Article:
Table 2

Integrating S&C in UK Defence Rehabilitation: challenges and solutions related to clinical delivery

Commonly cited challengesProposed solutions
Clinical delivery
1. Within the MDT, how do we establish role leadership for the design and implementation of the patient’s S&C programme?The existence of role overlap is inevitable within the UK Defence Rehabilitation care setting, and we believe this is to the benefit of the patient. However, while overlap between disciplines working towards a shared treatment goal is to be encouraged, duplication or poor training load management is actively discouraged. In fostering an effective MDT, clinical leadership, role clarity and treatment boundaries must be well established. Ensuring there are agreed goals on commencement of treatment and effective communication between team members throughout the patients care pathway is recommended. Standardising the approach taken to assess determinants of S&C-related performance and physical performance tests would provide consistent and unambiguous feedback from all therapists involved in the patient care pathway. While ordinarily the clinical team leader would allocate individual responsibilities to implement such solutions, the very nature of an MDT promotes shared decision making across all team members.
2. The availability of an objective performance based-outcome measure that specifically informs the effect of therapeutic S&C interventions.The recently updated British Armed Forces PES provide an objective measuring tool that can identify the current physical and functional status of military personnel with MSK injury. The PES are well understood by military rehabilitation practitioners; therefore, referring to a patients current physical status against these physical assessment measures may provide an occupational specific means of monitoring strength gains/improvements across the entire rehabilitation care pathway. For example, progress of the patient could be assessed against their capacity to perform exercise on a force–velocity curve (see figure 3) and their functional performance against PES/SCR (see online supplemental file).
3. When administering a concurrent training programme (with multiple competing treatment aims) in Defence Rehabilitation, how do we optimise physical function while avoiding an interference effect?Concerns related to the interference effect of concurrent training are primarily a concern at the later stages of rehabilitation (figure 2, phase II). This is when greater consideration of exercise selection, course timetabling/programme design and monitoring are required to meet specific areas for improvement identified via clinical and/or performance-based physical assessments. Understanding the physical requirements of a patient (PES) is therefore vital to ensure strength programmes can be designed to accelerate rehabilitation care. Furthermore, careful scrutiny of group-based exercise classes is vital to ensure the principles of therapeutic S&C are being correctly incorporated or modified to meet the needs of the individual.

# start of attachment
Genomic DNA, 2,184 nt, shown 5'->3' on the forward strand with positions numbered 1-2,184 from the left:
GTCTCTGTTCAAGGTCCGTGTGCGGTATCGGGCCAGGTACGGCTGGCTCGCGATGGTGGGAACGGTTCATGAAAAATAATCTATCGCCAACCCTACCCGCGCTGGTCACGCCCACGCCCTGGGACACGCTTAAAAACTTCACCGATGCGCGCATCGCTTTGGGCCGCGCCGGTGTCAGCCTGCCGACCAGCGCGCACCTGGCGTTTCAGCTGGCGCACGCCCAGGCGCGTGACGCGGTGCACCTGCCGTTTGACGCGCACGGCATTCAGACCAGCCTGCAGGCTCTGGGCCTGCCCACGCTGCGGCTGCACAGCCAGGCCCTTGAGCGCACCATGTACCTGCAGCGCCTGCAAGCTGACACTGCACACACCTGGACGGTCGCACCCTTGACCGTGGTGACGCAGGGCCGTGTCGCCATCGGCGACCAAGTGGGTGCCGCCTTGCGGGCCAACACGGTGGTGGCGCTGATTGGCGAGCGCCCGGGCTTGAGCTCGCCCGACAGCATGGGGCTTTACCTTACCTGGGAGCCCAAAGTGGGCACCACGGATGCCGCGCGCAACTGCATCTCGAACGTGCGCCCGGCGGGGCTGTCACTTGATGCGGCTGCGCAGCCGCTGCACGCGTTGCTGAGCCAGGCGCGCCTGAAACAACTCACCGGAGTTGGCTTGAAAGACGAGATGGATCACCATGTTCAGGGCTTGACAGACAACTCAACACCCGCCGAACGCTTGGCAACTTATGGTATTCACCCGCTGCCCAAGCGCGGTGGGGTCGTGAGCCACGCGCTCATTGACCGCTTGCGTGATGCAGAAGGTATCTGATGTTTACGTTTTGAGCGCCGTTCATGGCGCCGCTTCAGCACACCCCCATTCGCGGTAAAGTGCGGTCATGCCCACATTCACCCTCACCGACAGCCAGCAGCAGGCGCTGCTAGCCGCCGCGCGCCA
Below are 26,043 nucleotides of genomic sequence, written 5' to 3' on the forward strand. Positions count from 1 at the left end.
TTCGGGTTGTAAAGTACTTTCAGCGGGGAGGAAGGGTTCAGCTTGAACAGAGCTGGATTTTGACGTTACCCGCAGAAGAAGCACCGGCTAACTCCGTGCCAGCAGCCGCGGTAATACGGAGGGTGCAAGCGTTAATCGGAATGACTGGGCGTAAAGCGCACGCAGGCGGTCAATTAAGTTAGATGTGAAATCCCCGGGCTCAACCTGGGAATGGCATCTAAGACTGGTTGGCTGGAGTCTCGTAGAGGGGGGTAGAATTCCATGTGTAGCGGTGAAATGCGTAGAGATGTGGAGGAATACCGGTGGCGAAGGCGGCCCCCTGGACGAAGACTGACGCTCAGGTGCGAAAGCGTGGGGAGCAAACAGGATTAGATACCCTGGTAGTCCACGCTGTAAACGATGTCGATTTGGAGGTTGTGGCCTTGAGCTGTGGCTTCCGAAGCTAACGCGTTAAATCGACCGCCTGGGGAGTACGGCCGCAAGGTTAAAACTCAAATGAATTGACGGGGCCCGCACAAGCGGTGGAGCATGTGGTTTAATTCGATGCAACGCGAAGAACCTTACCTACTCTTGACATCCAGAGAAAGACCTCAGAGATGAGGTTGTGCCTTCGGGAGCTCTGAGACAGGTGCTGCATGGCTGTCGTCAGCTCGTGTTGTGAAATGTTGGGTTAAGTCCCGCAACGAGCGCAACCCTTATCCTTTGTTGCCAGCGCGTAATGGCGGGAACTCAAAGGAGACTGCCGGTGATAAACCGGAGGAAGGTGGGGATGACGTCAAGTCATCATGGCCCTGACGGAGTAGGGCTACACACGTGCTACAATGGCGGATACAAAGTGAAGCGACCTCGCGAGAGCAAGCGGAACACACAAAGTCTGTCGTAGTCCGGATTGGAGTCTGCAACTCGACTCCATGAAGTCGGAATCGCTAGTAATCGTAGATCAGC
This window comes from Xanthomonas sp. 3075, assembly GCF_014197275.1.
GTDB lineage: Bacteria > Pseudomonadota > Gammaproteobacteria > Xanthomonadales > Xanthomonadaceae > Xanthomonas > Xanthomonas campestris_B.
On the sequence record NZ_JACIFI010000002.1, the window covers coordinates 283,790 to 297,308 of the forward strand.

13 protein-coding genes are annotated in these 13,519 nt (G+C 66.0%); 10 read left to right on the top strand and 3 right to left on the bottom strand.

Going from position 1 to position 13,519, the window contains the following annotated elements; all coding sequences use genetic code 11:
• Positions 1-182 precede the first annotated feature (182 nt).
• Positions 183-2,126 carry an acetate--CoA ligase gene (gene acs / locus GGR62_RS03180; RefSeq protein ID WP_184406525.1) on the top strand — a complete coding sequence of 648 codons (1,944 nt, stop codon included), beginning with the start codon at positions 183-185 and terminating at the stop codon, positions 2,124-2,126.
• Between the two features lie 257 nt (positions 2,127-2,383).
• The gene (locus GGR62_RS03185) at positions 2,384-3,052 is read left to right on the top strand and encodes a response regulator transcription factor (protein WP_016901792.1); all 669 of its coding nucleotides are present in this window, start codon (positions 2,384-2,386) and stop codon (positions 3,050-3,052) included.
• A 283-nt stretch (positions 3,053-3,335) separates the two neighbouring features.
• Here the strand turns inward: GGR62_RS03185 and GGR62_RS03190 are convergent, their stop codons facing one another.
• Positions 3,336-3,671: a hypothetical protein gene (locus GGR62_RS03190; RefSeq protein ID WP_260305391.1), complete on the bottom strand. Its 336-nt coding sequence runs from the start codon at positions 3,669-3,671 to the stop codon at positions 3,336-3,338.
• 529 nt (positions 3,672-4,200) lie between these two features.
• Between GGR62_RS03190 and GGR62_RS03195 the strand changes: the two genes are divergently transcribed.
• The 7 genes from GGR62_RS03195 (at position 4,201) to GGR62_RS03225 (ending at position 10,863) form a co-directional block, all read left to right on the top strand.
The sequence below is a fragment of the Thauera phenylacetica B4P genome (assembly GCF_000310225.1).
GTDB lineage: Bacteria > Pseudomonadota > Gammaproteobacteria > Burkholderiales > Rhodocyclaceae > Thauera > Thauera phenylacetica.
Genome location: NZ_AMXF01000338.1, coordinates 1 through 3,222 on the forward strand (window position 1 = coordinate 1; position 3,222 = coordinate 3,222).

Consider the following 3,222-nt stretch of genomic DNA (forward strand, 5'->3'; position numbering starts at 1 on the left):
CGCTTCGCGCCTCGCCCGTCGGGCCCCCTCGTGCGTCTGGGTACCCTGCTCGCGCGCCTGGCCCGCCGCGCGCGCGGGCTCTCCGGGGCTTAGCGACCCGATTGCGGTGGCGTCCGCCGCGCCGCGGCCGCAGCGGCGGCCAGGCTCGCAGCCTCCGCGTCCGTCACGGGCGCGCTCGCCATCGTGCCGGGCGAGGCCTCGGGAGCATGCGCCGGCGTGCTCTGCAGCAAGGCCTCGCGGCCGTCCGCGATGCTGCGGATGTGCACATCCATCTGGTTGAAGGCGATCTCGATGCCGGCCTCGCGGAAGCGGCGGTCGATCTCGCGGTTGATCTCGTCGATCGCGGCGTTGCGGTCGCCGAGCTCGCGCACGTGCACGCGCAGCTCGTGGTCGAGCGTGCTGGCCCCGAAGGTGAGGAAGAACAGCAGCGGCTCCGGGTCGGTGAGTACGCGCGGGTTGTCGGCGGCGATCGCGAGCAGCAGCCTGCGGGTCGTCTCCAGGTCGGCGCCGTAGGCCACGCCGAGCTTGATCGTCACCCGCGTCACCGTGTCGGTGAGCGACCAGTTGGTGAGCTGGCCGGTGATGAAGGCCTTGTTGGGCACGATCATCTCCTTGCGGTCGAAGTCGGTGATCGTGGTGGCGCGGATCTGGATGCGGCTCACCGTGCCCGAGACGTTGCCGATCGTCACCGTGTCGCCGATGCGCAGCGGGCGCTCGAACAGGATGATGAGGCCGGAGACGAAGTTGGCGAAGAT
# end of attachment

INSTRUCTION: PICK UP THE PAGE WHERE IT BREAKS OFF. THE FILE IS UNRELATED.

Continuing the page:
4. How do we achieve morphological changes in muscle tissue size and strength while following the traditional 3-week period of residential rehabilitation?It is becoming increasingly recognised that the patient’s preintervention expectations will influence postintervention satisfaction.21 Typically, to achieve significant morphological changes in muscle tissue requires a 8 to 12 weeks strength training programme, with early increases in muscle strength primarily explained by neurological adaptations.22 Therefore, it may be unrealistic to expect significant physiological adaptation to strength training within 3 weeks and for patient expectations of recovery to be met. An alternative approach may involve an emphasis on education, coaching and personalised mentorship in order to empower the patient to self-manage rehabilitation using a home-based programme over a longer duration (eg, 3 months). This would provide a realistic timescale to gain a physiological adaptation thereby aligning patient expectations with known timescales for physiological recovery. Some evidence supporting this approach to rehabilitation care is provided by the existing 1-week hip and groin education programme with 3-month follow-up, which is increasingly showing promising physical, functional and occupational outcomes.23 This approach would also complement the growing popularity and evidence for the use of telemedicine/telehealth among clinical populations to promote health outcomes and quality of life.24
5. How can we integrate the principles of S&C in the presence of acute or persistent pain?Progressive exposure to painful movements without adverse experience is essential to the desensitisation of non-nociceptive or neuropathic MSK pain.25 The principles of modifying movement patterns, manipulating training variables, and dynamically adjusting training programme load are available to clinicians (see Table 1). Using training load monitoring methods such as session rate of perceived exertion may also prove clinically useful.26 27 However, conventional training principles were developed using healthy adults (Figure 1). Incorporating the principles of S&C into MSK rehabilitation where pain is the primary limiting factor to progress remains a considerable challenge. This is an area worthy future research effort.
  • MDT, multidisciplinary team; MSK, musculoskeletal; PES, physical employment standard; S&C, strength and conditioning; SCR, soldier conditioning review.